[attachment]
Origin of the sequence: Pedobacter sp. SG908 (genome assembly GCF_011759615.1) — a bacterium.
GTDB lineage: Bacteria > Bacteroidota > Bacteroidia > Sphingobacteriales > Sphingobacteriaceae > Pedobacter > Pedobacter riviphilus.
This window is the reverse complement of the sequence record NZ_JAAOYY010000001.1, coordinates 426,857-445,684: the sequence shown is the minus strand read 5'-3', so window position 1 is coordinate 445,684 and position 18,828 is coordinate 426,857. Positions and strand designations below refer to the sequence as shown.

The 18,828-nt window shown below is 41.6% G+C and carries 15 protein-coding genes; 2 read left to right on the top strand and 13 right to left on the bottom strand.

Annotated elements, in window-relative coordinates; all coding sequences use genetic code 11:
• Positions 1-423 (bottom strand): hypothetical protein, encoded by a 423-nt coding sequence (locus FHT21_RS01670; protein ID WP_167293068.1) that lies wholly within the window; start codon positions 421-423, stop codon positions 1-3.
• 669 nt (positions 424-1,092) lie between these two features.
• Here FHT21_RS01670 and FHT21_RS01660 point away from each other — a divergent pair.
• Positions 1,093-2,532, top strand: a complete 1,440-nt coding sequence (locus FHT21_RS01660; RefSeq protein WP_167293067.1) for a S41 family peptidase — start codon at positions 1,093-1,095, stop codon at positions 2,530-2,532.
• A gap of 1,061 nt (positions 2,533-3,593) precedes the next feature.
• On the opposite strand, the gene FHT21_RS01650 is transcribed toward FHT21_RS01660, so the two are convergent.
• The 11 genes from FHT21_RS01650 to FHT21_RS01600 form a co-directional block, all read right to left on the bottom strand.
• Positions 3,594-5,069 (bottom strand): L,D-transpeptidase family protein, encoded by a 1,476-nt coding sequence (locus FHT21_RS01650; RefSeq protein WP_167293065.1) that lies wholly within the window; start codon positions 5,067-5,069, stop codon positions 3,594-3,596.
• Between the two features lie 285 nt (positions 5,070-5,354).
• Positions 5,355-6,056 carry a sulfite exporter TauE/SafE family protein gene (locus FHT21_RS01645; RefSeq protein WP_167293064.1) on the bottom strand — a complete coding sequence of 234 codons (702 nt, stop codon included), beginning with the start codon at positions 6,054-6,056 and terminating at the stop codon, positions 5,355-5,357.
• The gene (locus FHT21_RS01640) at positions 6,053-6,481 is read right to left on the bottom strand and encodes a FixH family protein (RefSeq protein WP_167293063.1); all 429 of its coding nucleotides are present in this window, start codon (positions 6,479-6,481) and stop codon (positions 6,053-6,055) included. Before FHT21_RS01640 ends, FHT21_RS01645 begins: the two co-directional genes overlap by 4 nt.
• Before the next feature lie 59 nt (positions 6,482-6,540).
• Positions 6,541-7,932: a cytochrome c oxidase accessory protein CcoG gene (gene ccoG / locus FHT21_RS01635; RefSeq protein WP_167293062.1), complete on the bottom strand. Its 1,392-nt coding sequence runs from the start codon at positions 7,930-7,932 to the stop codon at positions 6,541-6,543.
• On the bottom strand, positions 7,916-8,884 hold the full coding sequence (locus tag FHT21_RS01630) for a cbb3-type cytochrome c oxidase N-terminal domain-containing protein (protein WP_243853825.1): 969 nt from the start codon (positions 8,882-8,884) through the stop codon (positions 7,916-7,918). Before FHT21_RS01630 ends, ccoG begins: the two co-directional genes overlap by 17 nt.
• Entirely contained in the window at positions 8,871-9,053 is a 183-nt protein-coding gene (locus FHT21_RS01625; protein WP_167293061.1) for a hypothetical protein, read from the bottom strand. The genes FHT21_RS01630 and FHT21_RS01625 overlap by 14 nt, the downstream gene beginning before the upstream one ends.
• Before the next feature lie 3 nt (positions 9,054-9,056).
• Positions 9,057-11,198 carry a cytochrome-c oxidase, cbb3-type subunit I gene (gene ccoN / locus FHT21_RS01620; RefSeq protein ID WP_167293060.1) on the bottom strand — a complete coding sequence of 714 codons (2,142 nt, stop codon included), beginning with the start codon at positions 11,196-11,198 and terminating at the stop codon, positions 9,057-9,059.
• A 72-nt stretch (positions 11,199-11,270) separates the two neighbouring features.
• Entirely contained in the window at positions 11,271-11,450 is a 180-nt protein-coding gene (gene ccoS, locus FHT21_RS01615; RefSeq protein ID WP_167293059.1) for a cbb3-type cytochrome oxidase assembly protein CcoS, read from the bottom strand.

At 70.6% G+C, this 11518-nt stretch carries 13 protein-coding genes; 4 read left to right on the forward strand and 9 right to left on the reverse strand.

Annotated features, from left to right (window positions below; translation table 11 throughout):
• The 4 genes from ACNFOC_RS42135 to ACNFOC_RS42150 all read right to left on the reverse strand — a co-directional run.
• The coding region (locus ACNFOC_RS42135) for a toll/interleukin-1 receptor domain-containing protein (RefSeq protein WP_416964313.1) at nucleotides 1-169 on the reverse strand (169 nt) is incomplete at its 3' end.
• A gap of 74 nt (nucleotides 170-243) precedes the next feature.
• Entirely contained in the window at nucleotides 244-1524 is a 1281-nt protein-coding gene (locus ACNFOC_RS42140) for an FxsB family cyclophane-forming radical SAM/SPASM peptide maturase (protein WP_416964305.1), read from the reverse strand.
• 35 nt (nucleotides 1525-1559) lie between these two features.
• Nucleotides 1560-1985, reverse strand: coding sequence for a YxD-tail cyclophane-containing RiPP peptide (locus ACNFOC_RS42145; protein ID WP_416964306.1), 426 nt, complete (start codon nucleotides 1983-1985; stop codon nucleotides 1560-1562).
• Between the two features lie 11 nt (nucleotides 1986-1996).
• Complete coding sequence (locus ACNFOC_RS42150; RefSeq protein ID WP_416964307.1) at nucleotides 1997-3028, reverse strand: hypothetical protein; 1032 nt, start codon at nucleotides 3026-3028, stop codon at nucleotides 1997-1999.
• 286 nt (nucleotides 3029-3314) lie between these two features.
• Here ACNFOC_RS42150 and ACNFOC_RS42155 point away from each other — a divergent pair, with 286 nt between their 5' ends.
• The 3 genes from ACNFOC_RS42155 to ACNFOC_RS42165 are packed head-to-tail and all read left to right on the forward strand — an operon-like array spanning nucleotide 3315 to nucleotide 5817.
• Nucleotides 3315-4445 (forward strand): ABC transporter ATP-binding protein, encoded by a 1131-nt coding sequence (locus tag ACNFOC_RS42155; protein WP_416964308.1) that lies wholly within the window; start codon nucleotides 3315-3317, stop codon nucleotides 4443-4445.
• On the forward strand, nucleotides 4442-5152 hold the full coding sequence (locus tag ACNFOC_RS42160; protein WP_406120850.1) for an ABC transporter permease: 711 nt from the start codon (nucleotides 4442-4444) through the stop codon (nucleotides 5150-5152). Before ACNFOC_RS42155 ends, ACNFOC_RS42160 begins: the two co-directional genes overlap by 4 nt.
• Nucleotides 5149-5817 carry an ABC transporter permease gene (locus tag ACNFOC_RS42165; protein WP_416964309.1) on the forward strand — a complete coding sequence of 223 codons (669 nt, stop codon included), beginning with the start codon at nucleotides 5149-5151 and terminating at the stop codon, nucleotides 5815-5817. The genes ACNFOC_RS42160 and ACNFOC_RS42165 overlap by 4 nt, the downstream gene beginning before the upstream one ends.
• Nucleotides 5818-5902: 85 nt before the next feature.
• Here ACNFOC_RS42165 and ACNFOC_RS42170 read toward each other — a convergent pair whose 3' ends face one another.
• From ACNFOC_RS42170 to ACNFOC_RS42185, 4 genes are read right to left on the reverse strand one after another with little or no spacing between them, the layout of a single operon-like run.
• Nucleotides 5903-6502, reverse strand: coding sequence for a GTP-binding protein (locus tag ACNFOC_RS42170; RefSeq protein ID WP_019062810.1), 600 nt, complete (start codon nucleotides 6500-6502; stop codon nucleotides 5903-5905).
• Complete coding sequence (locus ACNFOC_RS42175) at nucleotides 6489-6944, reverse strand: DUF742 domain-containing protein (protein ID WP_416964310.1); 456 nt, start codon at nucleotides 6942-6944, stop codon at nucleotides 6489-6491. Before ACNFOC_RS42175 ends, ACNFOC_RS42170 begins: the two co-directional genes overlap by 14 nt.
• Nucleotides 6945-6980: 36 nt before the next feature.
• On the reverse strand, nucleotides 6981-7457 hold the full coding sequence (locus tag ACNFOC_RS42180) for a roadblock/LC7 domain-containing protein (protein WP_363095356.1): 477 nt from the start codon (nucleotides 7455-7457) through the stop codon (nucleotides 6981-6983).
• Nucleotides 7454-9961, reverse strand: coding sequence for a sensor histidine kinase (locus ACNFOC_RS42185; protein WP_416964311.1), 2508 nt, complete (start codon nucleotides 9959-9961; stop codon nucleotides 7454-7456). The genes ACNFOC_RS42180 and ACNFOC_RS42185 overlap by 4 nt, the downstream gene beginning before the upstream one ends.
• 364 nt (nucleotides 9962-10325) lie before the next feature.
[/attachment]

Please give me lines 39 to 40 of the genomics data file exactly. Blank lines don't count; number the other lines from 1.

• On the forward strand, nucleotides 4442-5152 hold the full coding sequence (locus tag ACNFOC_RS42160; protein WP_406120850.1) for an ABC transporter permease: 711 nt from the start codon (nucleotides 4442-4444) through the stop codon (nucleotides 5150-5152). Before ACNFOC_RS42155 ends, ACNFOC_RS42160 begins: the two co-directional genes overlap by 4 nt.
• Nucleotides 5149-5817 carry an ABC transporter permease gene (locus tag ACNFOC_RS42165; protein WP_416964309.1) on the forward strand — a complete coding sequence of 223 codons (669 nt, stop codon included), beginning with the start codon at nucleotides 5149-5151 and terminating at the stop codon, nucleotides 5815-5817. The genes ACNFOC_RS42160 and ACNFOC_RS42165 overlap by 4 nt, the downstream gene beginning before the upstream one ends.